I’m not surprised about the friendliness of Malaysians. I think it goes with the territory. I was however taken by surprise in regards to how much they laugh (the laugh a lot). Evening traffic is pretty horrible in Kuala Lumpur and my bus dove right into it. It was late before I left the bus and found my way to the nearest metro station. Buying a ticket was modern but impractical. I couldn’t buy a ticket at from the man behind the glass window. But I could get my larger bills exchanged into smaller ones and ask for advice. On the touchscreen there was no search function so even as I knew which station I was heading too I didn’t know which of 5-6 lines it was on. So I could try pressing the lines one by one on the screen or ask the guy behind the glass window. Once I knew which line I was going with it was easy to buy the ticket although it took a while for the machine to accept my notes. Man!! The tickets I have bought over the years!! Communicating with a machine Malaysia is worlds away from speaking to man through a small hole in a brick wall in Bamako, Mali. The end result was however the same: I received a ticket.
I found my hostel, checked in and set out to find some dinner and the Twin Towers. I figured the Twin Towers would be a good backdrop for my “arrival post”. I nice guy from Borneo cooked me some spicy noodles at his street shop. A guy from Bangladesh sold me a simcard and I saw my chance to through a few Bangla words into the conversation which widened his eyes!! And the service ;) Then I walked the 40 minutes to the towers and marbled in their magnificence!! WOW! I was kind of in an “I don’t care about anything” mood as it had been a long bus ride, it was late, it was raining slightly and I had stuff on my mind. However I felt pretty giddy when I saw the right from the towers shining out across the city. Welcome to Malaysia!! :)
I knew the Twin Towers (Petronas Towers) were once the tallest in the world. So I figured that they must be in the top five now? Wrong! Upon doing some research they were the tallest between 1998 and 2004. Now they rank as number 16!! What? Who has been building? The short answer is China. Between 2008 and 2018 China has added EIGHT taller buildings to the world. Eight on a list of 16!! Much can be said about China and I’ve already said some in previous entries. However there is no disputing the astonishing rise within the infrastructure of China. It is a very impressive nation and I’d like to stress once more that they are managing a country with 1.4 billion people across a landmass of similar size to the USA which has 330 million people. It is quite an achievement. These days the world is debating 5G technology and once again China is a leader and is likely to finish the race first. That would give China a huge technological advantage as 5G is twenty times faster than 4G technology. And 5G is said to be the great leap forward when it comes to self-driving vehicles. Especially Chinas Huawei phones are a hot topic these days. The phones are exceptionally advanced in comparison to what the market offers and they often come at a lower price too. However is it strictly business or is it more than that? The question remains. No matter what: China is impressive and waking up.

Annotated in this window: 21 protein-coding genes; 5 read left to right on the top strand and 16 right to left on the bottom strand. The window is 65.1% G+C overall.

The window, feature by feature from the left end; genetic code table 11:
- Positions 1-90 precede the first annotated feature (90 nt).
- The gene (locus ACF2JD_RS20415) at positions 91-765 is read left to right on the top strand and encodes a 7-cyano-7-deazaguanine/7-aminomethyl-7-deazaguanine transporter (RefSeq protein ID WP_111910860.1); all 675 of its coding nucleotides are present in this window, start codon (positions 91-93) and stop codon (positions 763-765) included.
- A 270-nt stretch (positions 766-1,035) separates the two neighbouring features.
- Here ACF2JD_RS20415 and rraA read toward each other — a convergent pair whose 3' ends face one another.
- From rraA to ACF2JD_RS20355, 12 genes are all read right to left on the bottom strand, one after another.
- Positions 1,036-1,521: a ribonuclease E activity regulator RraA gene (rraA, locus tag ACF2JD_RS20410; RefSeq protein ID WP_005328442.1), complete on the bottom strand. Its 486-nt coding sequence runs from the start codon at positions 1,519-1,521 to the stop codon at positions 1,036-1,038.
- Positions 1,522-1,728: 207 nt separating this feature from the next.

Malaysia is impressive too. Really impressive. Famous for its diverse culture, good food, kind people, amazing beaches and endless activities. My first day began with making a presentation for the Maersk team in the Klang Valley. Honestly I’ve never looked much in this direction of the world. The size of the countries south of Thailand, the oceans which surround them and the cities where people live has never been on my radar. It is interesting to explore this. I knew about Port Klang as I have worked in shipping and logistics for many years. However apart for being a name on a piece of paper in addition to being a port city I knew very little. Port Klang is the main gateway by sea into Malaysia. It derives its name from the valley which it as well as Kuala Lumpur lies within. The valley is in turn named after the Klang River, the principal river that flows through it that start at Port Klang and end at Hulu Klang, which is closely linked to the early development of the area as a cluster of tin mining towns in the late 19th century. And now we all know a little more ;) Anyway…I had a good time with the Maersk team! Malaysia may have beautiful nature, interesting sights, good food, intriguing history and a rich and diverse culture. But THESE PEOPLE showed me that the gold is its people!!